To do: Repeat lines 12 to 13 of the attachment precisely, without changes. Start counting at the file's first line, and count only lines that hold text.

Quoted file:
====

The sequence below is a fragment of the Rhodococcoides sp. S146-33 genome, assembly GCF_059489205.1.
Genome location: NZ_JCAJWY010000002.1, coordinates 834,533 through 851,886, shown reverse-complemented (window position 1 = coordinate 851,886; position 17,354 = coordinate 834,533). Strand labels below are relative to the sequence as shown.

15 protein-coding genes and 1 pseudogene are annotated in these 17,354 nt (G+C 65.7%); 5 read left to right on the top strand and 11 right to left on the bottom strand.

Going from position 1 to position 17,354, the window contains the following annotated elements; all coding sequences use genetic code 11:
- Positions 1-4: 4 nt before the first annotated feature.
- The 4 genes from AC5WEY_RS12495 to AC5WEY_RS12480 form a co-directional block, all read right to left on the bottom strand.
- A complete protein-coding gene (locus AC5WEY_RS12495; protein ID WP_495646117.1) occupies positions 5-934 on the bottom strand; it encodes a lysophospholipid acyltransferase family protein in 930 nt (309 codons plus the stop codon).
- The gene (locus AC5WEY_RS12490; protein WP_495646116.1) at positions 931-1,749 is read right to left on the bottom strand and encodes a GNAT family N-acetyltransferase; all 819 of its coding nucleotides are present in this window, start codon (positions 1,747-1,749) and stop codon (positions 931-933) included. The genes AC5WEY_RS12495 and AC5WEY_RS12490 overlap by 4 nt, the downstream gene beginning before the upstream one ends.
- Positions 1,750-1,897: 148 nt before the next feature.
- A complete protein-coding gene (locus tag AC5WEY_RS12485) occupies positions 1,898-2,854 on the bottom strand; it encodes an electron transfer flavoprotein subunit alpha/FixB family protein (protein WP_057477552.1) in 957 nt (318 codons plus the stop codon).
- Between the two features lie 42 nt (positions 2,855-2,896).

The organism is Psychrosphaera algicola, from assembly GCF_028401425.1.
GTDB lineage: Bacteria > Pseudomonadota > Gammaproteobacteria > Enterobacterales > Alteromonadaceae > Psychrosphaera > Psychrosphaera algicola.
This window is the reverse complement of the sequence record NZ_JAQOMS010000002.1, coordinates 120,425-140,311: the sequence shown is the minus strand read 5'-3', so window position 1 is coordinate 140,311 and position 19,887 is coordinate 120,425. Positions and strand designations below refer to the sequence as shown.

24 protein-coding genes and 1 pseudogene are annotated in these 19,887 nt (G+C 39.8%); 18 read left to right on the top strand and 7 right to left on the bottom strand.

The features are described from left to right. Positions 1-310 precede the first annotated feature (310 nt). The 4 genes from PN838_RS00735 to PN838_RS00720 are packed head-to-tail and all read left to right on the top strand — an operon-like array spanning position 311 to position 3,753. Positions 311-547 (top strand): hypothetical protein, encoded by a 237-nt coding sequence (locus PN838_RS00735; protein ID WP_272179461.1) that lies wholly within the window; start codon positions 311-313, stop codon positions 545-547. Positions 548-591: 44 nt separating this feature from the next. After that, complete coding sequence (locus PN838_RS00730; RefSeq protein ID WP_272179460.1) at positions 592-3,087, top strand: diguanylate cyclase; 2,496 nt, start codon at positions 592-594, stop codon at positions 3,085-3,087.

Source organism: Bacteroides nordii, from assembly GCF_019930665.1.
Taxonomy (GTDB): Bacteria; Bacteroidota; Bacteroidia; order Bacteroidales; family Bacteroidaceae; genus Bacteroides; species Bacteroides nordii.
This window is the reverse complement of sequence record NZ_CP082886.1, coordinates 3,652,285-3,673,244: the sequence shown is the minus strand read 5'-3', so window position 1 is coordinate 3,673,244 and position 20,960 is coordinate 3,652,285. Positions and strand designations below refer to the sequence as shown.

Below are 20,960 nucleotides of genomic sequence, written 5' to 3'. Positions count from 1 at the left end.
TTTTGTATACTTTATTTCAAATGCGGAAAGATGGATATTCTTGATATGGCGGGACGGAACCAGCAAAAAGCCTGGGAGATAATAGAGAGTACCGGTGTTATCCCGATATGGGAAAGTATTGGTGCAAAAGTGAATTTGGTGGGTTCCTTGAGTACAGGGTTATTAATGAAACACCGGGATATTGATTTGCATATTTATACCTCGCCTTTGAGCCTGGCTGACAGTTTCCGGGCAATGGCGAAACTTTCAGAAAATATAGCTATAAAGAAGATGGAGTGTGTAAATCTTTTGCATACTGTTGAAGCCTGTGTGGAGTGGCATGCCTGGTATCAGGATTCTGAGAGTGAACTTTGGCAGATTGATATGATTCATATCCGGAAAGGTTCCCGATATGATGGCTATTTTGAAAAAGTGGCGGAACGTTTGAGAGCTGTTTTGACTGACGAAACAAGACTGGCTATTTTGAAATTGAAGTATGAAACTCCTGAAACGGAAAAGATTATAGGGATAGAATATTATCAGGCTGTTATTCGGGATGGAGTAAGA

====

The organism is Psychrosphaera algicola, from assembly GCF_028401425.1.
GTDB lineage: Bacteria > Pseudomonadota > Gammaproteobacteria > Enterobacterales > Alteromonadaceae > Psychrosphaera > Psychrosphaera algicola.